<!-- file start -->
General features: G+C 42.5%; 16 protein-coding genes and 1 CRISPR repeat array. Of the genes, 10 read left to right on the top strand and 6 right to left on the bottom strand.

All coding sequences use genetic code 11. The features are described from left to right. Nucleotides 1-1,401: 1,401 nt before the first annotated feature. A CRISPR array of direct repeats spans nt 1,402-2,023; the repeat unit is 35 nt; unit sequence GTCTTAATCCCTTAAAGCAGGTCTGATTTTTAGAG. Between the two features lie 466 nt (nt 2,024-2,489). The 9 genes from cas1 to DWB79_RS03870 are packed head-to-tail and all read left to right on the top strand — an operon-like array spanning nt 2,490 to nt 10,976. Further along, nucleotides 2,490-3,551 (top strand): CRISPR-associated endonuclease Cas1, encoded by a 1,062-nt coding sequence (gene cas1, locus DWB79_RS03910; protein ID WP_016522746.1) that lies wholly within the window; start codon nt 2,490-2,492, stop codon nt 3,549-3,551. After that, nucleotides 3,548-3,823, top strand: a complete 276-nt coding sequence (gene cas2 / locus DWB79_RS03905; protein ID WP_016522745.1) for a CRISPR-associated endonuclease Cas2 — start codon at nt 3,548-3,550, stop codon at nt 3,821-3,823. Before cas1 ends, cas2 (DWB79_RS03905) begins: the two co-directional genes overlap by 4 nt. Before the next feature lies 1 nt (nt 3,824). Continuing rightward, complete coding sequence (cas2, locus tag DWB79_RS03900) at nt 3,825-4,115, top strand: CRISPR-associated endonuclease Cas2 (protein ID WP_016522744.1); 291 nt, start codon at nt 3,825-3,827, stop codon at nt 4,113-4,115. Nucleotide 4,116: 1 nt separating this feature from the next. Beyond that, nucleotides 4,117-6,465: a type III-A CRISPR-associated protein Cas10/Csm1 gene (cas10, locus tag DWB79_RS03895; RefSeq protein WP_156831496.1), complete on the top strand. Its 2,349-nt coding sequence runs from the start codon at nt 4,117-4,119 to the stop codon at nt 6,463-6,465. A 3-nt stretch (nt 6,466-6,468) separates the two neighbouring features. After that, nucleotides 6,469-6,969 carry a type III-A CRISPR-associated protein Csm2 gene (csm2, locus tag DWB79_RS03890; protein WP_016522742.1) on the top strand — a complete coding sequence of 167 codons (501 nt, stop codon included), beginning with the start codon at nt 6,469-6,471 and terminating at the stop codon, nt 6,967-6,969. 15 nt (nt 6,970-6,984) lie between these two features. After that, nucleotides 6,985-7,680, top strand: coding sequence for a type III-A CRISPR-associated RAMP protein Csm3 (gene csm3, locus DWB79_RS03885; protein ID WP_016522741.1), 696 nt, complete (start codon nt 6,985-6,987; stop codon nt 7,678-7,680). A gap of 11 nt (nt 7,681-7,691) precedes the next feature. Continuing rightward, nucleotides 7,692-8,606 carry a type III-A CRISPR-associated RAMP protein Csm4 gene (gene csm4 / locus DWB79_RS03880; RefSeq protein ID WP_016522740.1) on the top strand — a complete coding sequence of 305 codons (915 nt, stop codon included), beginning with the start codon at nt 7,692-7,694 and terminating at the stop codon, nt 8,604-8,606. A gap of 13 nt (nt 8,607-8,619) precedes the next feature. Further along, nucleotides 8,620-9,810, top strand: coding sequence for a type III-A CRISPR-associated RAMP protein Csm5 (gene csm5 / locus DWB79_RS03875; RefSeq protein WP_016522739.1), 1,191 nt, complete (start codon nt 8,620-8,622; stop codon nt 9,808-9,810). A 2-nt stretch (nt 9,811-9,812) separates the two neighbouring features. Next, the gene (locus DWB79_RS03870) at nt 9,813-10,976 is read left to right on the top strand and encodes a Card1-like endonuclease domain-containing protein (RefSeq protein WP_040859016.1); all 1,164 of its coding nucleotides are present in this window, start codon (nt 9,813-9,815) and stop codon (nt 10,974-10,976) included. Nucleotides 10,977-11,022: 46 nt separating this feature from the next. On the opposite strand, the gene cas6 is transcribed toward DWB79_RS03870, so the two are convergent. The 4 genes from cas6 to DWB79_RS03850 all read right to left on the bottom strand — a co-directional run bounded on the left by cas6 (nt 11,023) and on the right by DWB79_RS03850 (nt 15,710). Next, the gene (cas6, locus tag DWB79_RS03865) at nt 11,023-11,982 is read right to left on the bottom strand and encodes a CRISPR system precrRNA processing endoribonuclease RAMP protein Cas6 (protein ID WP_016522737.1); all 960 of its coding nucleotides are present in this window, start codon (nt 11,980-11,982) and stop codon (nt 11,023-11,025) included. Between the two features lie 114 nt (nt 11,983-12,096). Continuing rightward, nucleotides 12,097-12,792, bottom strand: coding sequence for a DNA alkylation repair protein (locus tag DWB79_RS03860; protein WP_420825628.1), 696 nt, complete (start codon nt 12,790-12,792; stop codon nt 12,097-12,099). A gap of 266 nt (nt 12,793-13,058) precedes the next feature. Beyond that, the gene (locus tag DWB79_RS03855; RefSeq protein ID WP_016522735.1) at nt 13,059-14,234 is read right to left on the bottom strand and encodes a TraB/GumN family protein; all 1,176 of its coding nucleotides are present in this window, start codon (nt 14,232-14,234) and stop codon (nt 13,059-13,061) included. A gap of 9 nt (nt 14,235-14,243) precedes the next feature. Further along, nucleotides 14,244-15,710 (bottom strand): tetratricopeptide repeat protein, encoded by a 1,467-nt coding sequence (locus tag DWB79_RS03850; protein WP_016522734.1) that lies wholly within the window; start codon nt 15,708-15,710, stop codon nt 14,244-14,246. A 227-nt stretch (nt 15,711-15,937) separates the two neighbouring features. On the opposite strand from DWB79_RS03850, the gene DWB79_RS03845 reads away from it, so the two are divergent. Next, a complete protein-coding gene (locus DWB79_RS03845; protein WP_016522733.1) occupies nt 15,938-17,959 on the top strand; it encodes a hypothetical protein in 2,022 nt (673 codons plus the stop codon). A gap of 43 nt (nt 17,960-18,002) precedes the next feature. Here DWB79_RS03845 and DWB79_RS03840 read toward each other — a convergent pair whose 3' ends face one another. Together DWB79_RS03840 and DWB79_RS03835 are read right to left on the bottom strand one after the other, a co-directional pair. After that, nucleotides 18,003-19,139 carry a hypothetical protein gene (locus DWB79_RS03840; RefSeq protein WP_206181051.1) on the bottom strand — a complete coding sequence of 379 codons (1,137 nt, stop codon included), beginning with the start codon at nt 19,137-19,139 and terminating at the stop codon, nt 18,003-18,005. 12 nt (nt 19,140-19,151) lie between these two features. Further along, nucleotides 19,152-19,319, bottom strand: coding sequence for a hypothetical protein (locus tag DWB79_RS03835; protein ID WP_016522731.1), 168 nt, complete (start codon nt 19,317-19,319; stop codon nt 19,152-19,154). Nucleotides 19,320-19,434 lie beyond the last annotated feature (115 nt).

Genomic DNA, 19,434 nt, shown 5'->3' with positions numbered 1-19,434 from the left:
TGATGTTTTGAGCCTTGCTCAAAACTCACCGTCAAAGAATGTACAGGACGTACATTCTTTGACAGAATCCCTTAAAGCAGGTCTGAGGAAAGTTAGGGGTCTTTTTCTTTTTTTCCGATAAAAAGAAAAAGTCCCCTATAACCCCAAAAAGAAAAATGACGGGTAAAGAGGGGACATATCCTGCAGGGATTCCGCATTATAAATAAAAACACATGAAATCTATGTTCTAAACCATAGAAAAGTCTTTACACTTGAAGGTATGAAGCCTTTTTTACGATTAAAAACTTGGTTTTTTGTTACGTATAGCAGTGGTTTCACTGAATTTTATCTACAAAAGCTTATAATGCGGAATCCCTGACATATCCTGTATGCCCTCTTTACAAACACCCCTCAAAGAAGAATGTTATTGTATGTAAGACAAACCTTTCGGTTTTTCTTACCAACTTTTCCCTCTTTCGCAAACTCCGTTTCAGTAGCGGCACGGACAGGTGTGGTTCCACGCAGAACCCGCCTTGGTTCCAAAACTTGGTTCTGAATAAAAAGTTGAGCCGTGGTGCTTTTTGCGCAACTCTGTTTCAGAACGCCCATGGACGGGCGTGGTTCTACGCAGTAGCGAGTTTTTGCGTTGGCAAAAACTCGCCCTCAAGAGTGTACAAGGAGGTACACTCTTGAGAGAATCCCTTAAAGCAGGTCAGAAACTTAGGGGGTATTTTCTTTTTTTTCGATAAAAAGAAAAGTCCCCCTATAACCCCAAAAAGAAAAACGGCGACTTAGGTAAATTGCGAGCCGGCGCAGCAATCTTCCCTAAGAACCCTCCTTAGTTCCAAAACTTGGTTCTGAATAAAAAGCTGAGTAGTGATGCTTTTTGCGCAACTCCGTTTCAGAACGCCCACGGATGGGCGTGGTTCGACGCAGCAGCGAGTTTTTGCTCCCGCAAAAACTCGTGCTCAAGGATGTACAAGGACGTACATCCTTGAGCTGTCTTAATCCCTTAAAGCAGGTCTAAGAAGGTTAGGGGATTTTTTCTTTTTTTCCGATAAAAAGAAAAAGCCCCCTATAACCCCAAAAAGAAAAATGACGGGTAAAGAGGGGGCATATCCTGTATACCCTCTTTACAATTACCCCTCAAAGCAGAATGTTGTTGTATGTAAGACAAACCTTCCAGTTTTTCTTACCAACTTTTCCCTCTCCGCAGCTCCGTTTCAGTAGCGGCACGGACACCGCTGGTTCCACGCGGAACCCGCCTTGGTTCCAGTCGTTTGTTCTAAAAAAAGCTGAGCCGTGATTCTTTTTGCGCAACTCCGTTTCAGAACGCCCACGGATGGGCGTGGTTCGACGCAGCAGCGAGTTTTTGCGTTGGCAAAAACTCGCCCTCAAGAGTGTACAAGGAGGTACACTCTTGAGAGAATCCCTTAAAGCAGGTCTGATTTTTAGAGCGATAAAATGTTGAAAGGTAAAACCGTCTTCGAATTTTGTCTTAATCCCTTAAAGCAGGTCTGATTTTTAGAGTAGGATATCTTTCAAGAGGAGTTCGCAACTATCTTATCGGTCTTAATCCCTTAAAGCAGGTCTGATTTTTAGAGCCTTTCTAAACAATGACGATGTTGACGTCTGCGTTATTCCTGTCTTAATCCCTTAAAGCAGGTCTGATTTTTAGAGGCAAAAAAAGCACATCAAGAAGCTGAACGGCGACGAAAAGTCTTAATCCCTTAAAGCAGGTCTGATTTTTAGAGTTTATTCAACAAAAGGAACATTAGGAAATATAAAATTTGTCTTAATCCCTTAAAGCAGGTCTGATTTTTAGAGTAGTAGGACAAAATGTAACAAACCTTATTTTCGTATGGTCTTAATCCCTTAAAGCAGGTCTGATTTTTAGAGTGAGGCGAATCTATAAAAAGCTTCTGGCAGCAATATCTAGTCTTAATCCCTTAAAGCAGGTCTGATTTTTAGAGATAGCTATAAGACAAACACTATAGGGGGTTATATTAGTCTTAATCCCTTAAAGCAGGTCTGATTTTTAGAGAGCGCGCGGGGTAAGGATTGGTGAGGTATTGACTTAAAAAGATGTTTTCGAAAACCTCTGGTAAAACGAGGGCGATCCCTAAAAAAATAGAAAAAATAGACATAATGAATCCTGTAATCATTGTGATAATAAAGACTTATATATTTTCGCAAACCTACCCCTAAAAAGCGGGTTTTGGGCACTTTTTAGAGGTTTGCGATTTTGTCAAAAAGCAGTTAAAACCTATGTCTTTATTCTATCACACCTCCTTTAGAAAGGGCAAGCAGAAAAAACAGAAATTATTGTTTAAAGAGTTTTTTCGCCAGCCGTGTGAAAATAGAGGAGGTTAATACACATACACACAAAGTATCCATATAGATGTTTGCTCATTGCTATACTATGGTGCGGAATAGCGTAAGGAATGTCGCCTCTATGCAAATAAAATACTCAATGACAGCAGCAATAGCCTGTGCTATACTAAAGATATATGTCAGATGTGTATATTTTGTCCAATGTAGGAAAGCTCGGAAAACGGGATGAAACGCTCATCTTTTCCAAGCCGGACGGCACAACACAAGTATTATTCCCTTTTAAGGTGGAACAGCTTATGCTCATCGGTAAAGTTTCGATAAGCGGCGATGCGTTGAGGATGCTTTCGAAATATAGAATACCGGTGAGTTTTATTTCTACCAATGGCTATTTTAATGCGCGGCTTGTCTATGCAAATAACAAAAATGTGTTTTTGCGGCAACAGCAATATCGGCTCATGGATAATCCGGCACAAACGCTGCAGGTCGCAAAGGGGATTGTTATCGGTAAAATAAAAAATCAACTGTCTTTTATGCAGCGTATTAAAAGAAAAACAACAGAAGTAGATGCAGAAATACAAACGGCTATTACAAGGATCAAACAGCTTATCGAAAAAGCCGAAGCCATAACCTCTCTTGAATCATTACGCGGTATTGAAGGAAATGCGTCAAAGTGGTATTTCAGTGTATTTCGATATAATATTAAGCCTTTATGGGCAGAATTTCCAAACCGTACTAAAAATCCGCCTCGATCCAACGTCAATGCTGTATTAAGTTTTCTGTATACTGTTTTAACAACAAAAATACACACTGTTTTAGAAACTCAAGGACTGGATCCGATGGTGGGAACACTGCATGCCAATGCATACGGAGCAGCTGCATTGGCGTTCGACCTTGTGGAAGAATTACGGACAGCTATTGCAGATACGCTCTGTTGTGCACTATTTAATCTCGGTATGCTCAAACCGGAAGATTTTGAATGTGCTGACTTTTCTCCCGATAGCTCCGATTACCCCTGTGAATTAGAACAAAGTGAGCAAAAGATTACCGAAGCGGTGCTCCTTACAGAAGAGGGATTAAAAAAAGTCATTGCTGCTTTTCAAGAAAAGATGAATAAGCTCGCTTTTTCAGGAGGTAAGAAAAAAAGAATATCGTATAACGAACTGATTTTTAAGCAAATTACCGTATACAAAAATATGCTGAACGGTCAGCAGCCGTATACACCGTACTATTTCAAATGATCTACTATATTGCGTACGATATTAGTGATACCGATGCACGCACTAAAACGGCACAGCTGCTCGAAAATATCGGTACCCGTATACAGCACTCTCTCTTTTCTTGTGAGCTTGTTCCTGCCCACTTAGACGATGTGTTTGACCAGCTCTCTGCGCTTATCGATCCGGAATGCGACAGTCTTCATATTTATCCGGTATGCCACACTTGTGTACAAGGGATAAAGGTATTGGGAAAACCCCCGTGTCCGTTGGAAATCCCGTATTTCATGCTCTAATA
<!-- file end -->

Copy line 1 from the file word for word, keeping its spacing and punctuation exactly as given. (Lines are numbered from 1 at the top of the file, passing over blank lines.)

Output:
General features: G+C 42.5%; 16 protein-coding genes and 1 CRISPR repeat array. Of the genes, 10 read left to right on the top strand and 6 right to left on the bottom strand.